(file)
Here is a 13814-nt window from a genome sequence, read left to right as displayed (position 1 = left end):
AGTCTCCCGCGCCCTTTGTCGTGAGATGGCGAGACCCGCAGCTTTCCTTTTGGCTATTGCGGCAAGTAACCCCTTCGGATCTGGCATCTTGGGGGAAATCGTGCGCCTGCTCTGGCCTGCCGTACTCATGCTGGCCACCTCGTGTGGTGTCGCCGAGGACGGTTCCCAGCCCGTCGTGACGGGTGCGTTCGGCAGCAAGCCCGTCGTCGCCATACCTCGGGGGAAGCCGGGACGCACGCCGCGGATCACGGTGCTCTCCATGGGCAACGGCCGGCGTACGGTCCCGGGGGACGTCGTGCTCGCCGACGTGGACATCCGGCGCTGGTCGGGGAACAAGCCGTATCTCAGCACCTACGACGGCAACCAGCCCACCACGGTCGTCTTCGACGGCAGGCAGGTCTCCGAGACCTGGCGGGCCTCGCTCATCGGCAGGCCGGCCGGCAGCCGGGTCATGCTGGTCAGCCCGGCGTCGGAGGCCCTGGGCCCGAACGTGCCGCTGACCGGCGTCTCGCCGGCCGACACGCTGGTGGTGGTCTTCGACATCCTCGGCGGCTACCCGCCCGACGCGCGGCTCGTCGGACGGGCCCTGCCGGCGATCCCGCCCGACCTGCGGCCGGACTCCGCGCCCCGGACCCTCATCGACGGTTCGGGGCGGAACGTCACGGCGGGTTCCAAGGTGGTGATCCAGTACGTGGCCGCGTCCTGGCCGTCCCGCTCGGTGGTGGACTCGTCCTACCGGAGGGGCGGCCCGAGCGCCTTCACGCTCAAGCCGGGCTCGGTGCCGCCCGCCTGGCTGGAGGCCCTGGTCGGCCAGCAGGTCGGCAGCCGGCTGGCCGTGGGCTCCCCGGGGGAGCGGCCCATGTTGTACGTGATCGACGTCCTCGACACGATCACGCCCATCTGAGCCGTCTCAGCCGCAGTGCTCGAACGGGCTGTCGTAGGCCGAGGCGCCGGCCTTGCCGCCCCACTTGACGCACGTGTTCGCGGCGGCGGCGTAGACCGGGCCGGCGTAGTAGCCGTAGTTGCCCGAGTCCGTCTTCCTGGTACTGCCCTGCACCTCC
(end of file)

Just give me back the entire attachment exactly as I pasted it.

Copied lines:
Here is a 13814-nt window from a genome sequence, read left to right as displayed (position 1 = left end):
AGTCTCCCGCGCCCTTTGTCGTGAGATGGCGAGACCCGCAGCTTTCCTTTTGGCTATTGCGGCAAGTAACCCCTTCGGATCTGGCATCTTGGGGGAAATCGTGCGCCTGCTCTGGCCTGCCGTACTCATGCTGGCCACCTCGTGTGGTGTCGCCGAGGACGGTTCCCAGCCCGTCGTGACGGGTGCGTTCGGCAGCAAGCCCGTCGTCGCCATACCTCGGGGGAAGCCGGGACGCACGCCGCGGATCACGGTGCTCTCCATGGGCAACGGCCGGCGTACGGTCCCGGGGGACGTCGTGCTCGCCGACGTGGACATCCGGCGCTGGTCGGGGAACAAGCCGTATCTCAGCACCTACGACGGCAACCAGCCCACCACGGTCGTCTTCGACGGCAGGCAGGTCTCCGAGACCTGGCGGGCCTCGCTCATCGGCAGGCCGGCCGGCAGCCGGGTCATGCTGGTCAGCCCGGCGTCGGAGGCCCTGGGCCCGAACGTGCCGCTGACCGGCGTCTCGCCGGCCGACACGCTGGTGGTGGTCTTCGACATCCTCGGCGGCTACCCGCCCGACGCGCGGCTCGTCGGACGGGCCCTGCCGGCGATCCCGCCCGACCTGCGGCCGGACTCCGCGCCCCGGACCCTCATCGACGGTTCGGGGCGGAACGTCACGGCGGGTTCCAAGGTGGTGATCCAGTACGTGGCCGCGTCCTGGCCGTCCCGCTCGGTGGTGGACTCGTCCTACCGGAGGGGCGGCCCGAGCGCCTTCACGCTCAAGCCGGGCTCGGTGCCGCCCGCCTGGCTGGAGGCCCTGGTCGGCCAGCAGGTCGGCAGCCGGCTGGCCGTGGGCTCCCCGGGGGAGCGGCCCATGTTGTACGTGATCGACGTCCTCGACACGATCACGCCCATCTGAGCCGTCTCAGCCGCAGTGCTCGAACGGGCTGTCGTAGGCCGAGGCGCCGGCCTTGCCGCCCCACTTGACGCACGTGTTCGCGGCGGCGGCGTAGACCGGGCCGGCGTAGTAGCCGTAGTTGCCCGAGTCCGTCTTCCTGGTACTGCCCTGCACCTCC